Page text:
Quitting your job to learn programming full-time is a big step for our students, but it’s a challenge that CodeClan graduates relish as they learn new skills, future-proof their career and enter the world of tech.
“Changing career at 32, I was expecting to be the awkward dinosaur of the group but if anything, the youngsters were the odd ones out,” says Richard Haigh, who graduated from Professional Software Development. “So many were experienced and successful but had reached a point in their career where they wanted to change things up.” Richard, who now works as a Reproducible Analytical Pipelines Developer at The Scottish Government, had previously held roles in hospitality and didn’t feel challenged. “I wanted to take my management skills and train to enter a new and growing industry where I could always be learning new things but with better pay and time for myself,” he says.
Similarly, Simon Atkins, 33, a digital marketer who had studied Arabic at university and been a teacher in the Middle East, was also feeling frustrated. He wanted to be able to do some of the more technical aspects at his job. “I’d always been interested in web development,” he says.”I also wanted to future-proof my employability and I knew there were endless opportunities in software development, as well as higher salaries which was a big draw for me.” He now works as a Frontend Web Developer at Flick.
After a long career break, Julie Atherton was keen to get back into coding, but her managers wanted her to teach herself digital skills, but she craved structure. “I did a week-long course which covered HTML and CSS, but it kind of just skimmed the surface,” she says. She started a coding club at her children’s school, and went along to a taster session at CodeClan’s Inverness campus. “I needed to broaden my skills and I wanted to see what other companies and roles were out there – that’s why I signed up for the course.” After graduating from Full-Stack Web Development in Inverness, she now has a position at Pinnacle.
For Richard, the feeling of teamwork was the most enjoyable part of the course. “Everyone on the course has made this incredible, life-changing decision to jump into a new career with both feet and there’s no denying, it’s a huge gamble,” says Richard. “Taking that risk together really bonds you, and you quickly come to rely on each other for help when you feel lost with all these new concepts.”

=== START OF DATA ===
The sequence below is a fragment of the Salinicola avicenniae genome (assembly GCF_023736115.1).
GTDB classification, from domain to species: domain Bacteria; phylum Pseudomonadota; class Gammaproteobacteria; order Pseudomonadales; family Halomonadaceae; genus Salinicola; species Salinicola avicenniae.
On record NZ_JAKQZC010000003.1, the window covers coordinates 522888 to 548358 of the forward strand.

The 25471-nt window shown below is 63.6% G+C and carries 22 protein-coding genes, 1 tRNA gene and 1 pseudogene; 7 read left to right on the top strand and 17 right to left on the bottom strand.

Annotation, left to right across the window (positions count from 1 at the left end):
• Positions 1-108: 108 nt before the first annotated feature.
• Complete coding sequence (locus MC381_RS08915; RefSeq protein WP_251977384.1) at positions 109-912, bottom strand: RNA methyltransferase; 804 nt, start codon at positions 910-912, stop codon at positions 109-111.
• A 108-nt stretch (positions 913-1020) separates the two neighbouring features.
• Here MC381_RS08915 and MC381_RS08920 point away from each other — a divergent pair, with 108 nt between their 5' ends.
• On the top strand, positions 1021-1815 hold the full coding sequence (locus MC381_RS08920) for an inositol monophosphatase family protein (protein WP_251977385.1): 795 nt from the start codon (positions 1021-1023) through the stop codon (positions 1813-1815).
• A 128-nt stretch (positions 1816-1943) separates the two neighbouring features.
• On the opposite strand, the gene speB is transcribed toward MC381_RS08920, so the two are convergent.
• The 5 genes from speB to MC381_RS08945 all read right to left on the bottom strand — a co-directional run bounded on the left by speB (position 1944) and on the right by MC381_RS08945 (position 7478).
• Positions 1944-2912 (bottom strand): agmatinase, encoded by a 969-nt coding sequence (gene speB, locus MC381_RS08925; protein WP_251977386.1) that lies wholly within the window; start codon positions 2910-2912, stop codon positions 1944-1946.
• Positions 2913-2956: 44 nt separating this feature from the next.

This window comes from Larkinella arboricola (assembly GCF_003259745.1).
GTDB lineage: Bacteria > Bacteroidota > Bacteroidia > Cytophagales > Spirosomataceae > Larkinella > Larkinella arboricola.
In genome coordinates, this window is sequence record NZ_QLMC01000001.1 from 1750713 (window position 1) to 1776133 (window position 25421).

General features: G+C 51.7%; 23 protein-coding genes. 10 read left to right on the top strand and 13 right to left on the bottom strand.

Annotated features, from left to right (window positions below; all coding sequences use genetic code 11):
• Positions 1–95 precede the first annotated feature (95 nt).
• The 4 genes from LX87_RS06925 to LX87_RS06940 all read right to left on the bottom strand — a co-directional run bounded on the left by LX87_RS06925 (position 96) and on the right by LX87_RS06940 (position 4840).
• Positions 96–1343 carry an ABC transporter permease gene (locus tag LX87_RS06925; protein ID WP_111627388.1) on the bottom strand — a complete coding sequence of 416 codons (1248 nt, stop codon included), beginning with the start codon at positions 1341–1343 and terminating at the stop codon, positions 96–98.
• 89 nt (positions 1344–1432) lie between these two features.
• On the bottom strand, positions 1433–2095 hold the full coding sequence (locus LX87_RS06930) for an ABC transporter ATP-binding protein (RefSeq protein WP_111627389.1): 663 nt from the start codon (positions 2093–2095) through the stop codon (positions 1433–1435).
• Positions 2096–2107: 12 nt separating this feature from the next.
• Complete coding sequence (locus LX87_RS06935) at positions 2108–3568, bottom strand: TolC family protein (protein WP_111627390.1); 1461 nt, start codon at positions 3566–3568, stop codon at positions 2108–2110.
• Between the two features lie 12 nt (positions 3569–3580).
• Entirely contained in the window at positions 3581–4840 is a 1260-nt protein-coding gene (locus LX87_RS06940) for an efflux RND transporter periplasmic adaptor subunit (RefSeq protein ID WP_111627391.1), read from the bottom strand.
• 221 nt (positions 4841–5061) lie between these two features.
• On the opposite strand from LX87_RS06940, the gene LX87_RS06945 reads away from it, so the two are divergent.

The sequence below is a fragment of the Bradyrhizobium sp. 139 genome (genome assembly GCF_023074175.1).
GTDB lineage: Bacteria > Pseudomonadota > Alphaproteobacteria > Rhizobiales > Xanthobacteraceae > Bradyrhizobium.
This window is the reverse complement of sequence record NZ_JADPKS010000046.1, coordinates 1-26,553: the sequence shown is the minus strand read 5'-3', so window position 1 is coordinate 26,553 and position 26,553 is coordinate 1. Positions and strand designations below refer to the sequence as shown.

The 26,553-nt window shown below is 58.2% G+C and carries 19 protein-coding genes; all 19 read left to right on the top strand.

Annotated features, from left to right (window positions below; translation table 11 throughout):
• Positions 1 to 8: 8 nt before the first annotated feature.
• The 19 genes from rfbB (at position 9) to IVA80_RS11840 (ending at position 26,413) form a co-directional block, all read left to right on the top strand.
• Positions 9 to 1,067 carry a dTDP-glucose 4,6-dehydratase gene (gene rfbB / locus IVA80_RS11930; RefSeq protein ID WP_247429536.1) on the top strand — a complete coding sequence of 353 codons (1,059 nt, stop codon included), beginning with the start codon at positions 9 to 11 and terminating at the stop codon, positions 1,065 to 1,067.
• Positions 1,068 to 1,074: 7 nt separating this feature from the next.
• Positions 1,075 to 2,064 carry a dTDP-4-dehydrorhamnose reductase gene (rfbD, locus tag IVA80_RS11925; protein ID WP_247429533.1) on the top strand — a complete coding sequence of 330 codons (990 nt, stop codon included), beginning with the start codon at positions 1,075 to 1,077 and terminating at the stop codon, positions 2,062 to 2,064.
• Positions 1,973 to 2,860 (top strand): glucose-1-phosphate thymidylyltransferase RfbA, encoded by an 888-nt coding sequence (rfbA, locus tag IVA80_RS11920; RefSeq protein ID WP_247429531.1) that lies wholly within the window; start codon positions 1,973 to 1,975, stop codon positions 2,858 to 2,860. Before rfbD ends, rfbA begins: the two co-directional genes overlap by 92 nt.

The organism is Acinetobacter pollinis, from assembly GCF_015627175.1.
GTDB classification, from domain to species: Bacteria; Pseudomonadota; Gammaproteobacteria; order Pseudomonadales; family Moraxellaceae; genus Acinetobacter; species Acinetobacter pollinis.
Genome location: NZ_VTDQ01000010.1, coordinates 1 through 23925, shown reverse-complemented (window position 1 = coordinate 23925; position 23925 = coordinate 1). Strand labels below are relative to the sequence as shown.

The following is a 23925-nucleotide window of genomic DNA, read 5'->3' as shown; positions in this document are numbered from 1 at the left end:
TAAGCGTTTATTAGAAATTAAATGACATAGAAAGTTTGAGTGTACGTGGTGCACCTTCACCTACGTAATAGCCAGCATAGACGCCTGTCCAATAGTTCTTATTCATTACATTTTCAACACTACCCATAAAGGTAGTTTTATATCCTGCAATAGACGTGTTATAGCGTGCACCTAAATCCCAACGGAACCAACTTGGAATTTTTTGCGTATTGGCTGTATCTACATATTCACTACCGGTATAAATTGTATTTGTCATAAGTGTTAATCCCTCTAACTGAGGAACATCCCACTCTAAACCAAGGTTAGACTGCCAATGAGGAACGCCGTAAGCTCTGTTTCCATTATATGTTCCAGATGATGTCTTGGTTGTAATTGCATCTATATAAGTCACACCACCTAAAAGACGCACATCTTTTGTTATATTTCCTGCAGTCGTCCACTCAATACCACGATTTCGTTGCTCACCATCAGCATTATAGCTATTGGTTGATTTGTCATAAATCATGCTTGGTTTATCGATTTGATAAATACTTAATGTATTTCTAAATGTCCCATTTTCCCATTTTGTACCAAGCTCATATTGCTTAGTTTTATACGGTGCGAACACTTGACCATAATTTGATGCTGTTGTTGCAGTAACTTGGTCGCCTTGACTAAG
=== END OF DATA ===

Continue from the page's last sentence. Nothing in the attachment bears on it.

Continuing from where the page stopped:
Julie, who was part of the first cohort in Inverness, credits the teamwork and support as one of the best parts of the course. “I’ve been really lucky with the group, the course structure was really great,” she says.
Going back to studying can be a huge transition for someone who left school of university years ago. Developing a growth mindset – learning how to learn – and taking care of your mental health are aa priority at CodeClan.
“We got a huge amount of understanding and support from a team of instructors,” says Richard. “Our cohort of approximately 20 had 4 rotating instructors and a host of career support workers and even mental health support when you need a moan.”
Simon’s course leader, Pawel, was a fantastic “pillar of support”. “I met with him a couple of mornings before class to work through some things. All of the teachers were really supportive and kept reassuring us we were doing all fine, even when it didn’t feel like it!”
Julie found the supportive and friendly environment she was looking for at CodeClan. “I’ve never felt lost – I’ve been able to take some time with the instructors to chat through anything that I was stuck on,” she says. “It’s been so encouraging. I wouldn’t have gotten through without everyone’s help.”
However, nothing worth doing is ever easy, as the budding programmers soon found out.
As for Simon, he was surprised by how challenging learning to code was. “I knew it was going to be difficult, but the reality of 60-hour weeks was something else! The camaraderie was strong as a result and I made some great friends who I still see a year later,” he says. “I loved learning how to build full stack web applications from scratch, and in particular I enjoyed working on the front end and thinking about UX and UI design.”
“I wasn’t expected to learn so much during my time the CodeClan,” says Julie, noting that the pace was quick. “I surprised myself, I haven’t studied anything like this for so long but I got into it and the support really helped.”
Simon recommends the course for anyone who wants to break into the Scottish tech scene and future proof their career – with the caveat that the course is extremely hard work. “Being a software developer is also extremely challenging,” he says. “But the course curriculum is great, the teachers are wonderful, the friends you make are fantastic, and most importantly, there are so many job opportunities for software developers out there.”
“Without CodeClan, I would not have been able to find my current role and would certainly never have found the confidence to learn the array of new skills I have,” says Richard. Julie agrees; “CodeClan has given me the confidence to progress – I believe that I can do it now.”
Simon doesn’t think he would have been able to break into the tech scene without CodeClan. “For the first time in my life, I have recruiters pestering me on LinkedIn,” he says. “When I started looking for my second software development role a few months ago I managed to get two job offers within three weeks of hunting. The salary jump after a year of working as a dev was 33%.”